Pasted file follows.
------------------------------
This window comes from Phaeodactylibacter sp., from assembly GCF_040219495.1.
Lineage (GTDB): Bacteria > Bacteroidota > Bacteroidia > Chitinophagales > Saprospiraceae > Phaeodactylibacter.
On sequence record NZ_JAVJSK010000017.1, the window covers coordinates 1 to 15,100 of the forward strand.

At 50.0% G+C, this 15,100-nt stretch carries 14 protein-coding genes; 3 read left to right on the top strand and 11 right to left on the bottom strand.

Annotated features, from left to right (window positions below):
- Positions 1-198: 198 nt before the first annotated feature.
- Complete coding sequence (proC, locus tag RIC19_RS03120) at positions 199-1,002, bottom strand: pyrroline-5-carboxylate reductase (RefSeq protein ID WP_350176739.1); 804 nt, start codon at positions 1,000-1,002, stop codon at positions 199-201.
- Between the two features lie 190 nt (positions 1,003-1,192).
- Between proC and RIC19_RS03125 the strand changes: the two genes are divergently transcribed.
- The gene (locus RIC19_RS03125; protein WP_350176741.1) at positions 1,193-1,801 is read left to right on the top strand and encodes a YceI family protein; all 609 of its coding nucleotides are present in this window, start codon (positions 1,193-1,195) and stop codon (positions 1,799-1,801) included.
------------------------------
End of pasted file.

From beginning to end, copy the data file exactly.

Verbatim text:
This window comes from Phaeodactylibacter sp., from assembly GCF_040219495.1.
Lineage (GTDB): Bacteria > Bacteroidota > Bacteroidia > Chitinophagales > Saprospiraceae > Phaeodactylibacter.
On sequence record NZ_JAVJSK010000017.1, the window covers coordinates 1 to 15,100 of the forward strand.

At 50.0% G+C, this 15,100-nt stretch carries 14 protein-coding genes; 3 read left to right on the top strand and 11 right to left on the bottom strand.

Annotated features, from left to right (window positions below):
- Positions 1-198: 198 nt before the first annotated feature.
- Complete coding sequence (proC, locus tag RIC19_RS03120) at positions 199-1,002, bottom strand: pyrroline-5-carboxylate reductase (RefSeq protein ID WP_350176739.1); 804 nt, start codon at positions 1,000-1,002, stop codon at positions 199-201.
- Between the two features lie 190 nt (positions 1,003-1,192).
- Between proC and RIC19_RS03125 the strand changes: the two genes are divergently transcribed.
- The gene (locus RIC19_RS03125; protein WP_350176741.1) at positions 1,193-1,801 is read left to right on the top strand and encodes a YceI family protein; all 609 of its coding nucleotides are present in this window, start codon (positions 1,193-1,195) and stop codon (positions 1,799-1,801) included.